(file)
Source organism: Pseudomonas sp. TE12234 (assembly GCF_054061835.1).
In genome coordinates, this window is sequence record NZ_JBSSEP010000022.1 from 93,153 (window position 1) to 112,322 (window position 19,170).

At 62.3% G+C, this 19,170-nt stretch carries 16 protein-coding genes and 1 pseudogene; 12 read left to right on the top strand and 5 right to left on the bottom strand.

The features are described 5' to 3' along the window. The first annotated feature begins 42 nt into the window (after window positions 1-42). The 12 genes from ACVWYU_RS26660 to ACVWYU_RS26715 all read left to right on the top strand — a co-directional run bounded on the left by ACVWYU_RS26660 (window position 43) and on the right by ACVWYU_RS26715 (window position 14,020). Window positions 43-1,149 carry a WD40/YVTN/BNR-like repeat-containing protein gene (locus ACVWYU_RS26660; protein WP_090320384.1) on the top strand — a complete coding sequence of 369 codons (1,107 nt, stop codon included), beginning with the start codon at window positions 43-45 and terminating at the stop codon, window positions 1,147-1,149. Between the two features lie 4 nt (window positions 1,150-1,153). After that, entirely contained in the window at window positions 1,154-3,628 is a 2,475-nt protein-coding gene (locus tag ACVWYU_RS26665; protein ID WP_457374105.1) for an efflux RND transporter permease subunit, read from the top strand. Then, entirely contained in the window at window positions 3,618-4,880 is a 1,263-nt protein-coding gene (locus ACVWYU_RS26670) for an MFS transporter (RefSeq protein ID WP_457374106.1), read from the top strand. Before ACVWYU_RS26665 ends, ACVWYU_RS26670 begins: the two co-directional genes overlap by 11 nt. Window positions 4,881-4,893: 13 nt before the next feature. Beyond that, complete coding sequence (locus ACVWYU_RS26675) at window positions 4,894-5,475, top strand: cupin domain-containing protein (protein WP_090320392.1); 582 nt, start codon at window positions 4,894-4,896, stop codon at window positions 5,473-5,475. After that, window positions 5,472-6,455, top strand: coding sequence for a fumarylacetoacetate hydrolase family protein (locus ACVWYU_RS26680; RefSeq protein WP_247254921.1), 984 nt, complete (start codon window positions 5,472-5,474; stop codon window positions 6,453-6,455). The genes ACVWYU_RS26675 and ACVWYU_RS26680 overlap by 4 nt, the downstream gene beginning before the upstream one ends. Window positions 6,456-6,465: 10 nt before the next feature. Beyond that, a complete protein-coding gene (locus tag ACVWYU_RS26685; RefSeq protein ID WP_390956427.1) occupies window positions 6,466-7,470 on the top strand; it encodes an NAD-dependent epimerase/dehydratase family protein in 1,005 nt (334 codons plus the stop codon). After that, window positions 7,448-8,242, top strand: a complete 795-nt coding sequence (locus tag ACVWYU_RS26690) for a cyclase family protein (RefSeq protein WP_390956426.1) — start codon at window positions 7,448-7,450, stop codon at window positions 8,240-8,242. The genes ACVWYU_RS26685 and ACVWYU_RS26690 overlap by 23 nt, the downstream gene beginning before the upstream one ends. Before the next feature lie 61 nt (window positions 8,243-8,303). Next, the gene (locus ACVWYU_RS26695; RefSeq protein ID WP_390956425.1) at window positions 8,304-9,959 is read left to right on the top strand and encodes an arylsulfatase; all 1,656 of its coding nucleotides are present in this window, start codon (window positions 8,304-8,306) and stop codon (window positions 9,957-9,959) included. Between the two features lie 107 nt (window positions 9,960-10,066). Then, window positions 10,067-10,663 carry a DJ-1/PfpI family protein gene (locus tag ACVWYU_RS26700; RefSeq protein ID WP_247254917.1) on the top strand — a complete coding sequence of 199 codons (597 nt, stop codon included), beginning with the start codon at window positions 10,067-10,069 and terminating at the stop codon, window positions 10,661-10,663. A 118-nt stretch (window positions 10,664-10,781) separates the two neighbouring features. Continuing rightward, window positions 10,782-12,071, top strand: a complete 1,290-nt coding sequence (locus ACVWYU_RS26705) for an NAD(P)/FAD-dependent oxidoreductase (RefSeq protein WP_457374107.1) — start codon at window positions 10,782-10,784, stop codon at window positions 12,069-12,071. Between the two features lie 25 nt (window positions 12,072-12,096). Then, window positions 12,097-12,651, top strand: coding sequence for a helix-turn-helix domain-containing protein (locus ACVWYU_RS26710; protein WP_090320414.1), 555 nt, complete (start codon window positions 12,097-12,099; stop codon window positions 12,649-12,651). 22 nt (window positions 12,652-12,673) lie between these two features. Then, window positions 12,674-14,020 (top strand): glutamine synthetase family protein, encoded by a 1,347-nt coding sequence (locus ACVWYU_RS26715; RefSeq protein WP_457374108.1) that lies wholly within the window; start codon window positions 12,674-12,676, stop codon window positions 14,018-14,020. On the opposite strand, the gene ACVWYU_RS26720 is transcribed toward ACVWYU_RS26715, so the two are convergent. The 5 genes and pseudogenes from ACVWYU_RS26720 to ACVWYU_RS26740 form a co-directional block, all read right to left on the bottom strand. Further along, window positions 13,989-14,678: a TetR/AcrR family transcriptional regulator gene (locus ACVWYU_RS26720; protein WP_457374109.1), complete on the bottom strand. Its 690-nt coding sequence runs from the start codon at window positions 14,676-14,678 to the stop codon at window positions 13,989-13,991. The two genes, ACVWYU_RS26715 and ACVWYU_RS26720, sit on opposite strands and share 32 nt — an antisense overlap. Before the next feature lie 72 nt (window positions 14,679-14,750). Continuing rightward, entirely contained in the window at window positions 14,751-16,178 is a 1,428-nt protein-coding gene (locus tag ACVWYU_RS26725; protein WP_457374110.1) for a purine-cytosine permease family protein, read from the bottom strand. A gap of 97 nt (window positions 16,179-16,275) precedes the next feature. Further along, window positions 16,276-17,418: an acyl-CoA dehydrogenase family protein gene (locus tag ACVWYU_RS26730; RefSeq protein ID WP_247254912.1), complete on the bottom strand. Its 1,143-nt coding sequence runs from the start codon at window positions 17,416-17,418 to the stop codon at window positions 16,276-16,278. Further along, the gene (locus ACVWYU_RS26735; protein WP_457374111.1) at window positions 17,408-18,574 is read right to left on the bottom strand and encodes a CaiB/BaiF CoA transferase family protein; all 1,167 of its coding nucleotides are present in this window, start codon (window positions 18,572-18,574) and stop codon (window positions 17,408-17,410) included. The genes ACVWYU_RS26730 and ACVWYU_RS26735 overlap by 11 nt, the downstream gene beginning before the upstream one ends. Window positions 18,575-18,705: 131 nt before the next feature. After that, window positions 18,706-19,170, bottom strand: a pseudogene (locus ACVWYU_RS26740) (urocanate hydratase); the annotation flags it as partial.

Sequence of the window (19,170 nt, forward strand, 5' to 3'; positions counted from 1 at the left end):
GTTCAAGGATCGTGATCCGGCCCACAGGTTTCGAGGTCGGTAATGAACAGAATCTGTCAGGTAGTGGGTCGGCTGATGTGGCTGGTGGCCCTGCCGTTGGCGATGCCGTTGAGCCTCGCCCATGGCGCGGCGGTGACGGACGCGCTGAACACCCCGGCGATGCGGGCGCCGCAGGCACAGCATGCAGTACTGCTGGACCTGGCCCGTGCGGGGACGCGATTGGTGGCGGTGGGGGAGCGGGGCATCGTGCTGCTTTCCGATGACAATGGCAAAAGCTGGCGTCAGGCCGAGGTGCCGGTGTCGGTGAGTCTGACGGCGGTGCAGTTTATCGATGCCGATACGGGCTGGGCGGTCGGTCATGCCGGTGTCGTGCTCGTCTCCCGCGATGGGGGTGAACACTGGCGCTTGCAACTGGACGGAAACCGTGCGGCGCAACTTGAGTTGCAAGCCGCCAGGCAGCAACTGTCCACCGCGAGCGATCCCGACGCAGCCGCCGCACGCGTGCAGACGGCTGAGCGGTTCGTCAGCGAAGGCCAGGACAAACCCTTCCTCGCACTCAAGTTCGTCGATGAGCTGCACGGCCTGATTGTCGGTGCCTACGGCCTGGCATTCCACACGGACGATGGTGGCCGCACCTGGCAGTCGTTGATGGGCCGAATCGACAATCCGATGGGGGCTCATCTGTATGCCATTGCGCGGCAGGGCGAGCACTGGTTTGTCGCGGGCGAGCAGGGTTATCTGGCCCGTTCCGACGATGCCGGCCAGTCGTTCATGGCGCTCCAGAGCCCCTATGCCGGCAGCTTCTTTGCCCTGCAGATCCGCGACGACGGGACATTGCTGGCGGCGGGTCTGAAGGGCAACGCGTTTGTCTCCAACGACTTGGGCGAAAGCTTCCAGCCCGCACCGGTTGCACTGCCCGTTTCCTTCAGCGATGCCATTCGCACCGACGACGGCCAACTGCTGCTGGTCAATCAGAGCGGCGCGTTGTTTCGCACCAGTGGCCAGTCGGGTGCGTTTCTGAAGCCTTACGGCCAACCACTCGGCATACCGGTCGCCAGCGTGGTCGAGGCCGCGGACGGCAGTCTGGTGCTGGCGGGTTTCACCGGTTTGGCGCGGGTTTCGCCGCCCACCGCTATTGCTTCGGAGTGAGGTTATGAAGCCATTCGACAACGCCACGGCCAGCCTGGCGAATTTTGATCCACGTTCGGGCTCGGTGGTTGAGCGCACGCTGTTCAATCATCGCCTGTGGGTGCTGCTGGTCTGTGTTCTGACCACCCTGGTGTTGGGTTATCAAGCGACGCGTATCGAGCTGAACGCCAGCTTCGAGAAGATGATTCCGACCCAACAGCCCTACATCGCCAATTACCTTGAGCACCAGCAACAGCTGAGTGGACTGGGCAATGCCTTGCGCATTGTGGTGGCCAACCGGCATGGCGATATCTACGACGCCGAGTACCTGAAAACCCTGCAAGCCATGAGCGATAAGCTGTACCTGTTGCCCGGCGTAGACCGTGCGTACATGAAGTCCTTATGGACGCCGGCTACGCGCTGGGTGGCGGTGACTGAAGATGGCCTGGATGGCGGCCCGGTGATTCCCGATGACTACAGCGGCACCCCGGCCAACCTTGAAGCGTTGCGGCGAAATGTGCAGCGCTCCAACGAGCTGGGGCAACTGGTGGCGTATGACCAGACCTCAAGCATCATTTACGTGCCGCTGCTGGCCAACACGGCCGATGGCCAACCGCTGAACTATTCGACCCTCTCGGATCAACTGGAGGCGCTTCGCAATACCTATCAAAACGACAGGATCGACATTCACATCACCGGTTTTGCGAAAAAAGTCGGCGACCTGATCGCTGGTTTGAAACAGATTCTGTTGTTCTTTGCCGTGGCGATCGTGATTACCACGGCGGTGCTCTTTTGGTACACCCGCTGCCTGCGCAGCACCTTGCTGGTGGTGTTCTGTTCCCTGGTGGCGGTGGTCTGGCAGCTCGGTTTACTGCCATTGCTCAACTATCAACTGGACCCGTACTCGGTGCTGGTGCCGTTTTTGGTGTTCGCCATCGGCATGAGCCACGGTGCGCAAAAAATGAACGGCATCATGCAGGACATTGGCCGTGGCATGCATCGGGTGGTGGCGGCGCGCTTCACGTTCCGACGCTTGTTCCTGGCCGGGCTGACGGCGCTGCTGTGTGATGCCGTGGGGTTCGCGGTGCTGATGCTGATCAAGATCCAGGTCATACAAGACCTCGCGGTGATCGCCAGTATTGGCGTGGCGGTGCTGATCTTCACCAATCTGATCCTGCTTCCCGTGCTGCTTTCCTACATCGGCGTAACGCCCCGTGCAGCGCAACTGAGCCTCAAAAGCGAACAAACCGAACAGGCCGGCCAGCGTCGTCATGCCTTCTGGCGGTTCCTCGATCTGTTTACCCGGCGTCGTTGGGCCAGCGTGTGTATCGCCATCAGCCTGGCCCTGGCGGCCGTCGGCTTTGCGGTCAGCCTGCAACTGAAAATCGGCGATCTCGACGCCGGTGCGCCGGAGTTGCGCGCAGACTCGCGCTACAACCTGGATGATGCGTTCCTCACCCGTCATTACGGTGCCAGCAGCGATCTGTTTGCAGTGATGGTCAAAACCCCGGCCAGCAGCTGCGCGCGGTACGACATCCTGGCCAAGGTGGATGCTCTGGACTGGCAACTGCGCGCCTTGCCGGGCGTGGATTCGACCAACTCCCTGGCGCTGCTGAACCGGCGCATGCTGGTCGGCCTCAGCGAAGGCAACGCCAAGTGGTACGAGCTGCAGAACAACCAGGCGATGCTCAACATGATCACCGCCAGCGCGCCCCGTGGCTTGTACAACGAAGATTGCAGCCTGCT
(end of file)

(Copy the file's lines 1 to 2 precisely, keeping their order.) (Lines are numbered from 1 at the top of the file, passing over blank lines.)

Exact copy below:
Source organism: Pseudomonas sp. TE12234 (assembly GCF_054061835.1).
In genome coordinates, this window is sequence record NZ_JBSSEP010000022.1 from 93,153 (window position 1) to 112,322 (window position 19,170).